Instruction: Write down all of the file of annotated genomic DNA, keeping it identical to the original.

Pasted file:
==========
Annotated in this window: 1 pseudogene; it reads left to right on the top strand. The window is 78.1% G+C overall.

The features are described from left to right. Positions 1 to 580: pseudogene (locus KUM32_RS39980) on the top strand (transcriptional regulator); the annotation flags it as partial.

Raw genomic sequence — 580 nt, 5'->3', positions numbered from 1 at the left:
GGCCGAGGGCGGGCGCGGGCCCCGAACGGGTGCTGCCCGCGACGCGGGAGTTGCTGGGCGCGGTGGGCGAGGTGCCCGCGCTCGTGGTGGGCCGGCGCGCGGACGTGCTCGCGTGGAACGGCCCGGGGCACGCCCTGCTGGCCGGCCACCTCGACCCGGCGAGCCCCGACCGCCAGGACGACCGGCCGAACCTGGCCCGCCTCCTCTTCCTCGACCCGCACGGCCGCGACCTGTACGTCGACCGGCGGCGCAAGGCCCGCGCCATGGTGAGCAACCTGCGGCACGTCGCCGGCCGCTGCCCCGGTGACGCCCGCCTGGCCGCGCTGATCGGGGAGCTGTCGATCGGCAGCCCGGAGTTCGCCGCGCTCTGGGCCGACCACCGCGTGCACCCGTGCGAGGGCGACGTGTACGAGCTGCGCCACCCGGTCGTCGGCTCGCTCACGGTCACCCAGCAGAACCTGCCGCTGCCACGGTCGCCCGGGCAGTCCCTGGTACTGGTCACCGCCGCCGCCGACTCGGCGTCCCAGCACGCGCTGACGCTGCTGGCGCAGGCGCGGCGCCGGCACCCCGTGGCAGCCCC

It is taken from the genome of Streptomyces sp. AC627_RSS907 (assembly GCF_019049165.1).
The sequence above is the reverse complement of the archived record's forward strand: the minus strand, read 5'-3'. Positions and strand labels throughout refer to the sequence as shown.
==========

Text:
Annotated in this window: 1 pseudogene; it reads left to right on the top strand. The window is 78.1% G+C overall.

The features are described from left to right. Positions 1 to 580: pseudogene (locus KUM32_RS39980) on the top strand (transcriptional regulator); the annotation flags it as partial.

Raw genomic sequence — 580 nt, 5'->3', positions numbered from 1 at the left:
GGCCGAGGGCGGGCGCGGGCCCCGAACGGGTGCTGCCCGCGACGCGGGAGTTGCTGGGCGCGGTGGGCGAGGTGCCCGCGCTCGTGGTGGGCCGGCGCGCGGACGTGCTCGCGTGGAACGGCCCGGGGCACGCCCTGCTGGCCGGCCACCTCGACCCGGCGAGCCCCGACCGCCAGGACGACCGGCCGAACCTGGCCCGCCTCCTCTTCCTCGACCCGCACGGCCGCGACCTGTACGTCGACCGGCGGCGCAAGGCCCGCGCCATGGTGAGCAACCTGCGGCACGTCGCCGGCCGCTGCCCCGGTGACGCCCGCCTGGCCGCGCTGATCGGGGAGCTGTCGATCGGCAGCCCGGAGTTCGCCGCGCTCTGGGCCGACCACCGCGTGCACCCGTGCGAGGGCGACGTGTACGAGCTGCGCCACCCGGTCGTCGGCTCGCTCACGGTCACCCAGCAGAACCTGCCGCTGCCACGGTCGCCCGGGCAGTCCCTGGTACTGGTCACCGCCGCCGCCGACTCGGCGTCCCAGCACGCGCTGACGCTGCTGGCGCAGGCGCGGCGCCGGCACCCCGTGGCAGCCCC

It is taken from the genome of Streptomyces sp. AC627_RSS907 (assembly GCF_019049165.1).
The sequence above is the reverse complement of the archived record's forward strand: the minus strand, read 5'-3'. Positions and strand labels throughout refer to the sequence as shown.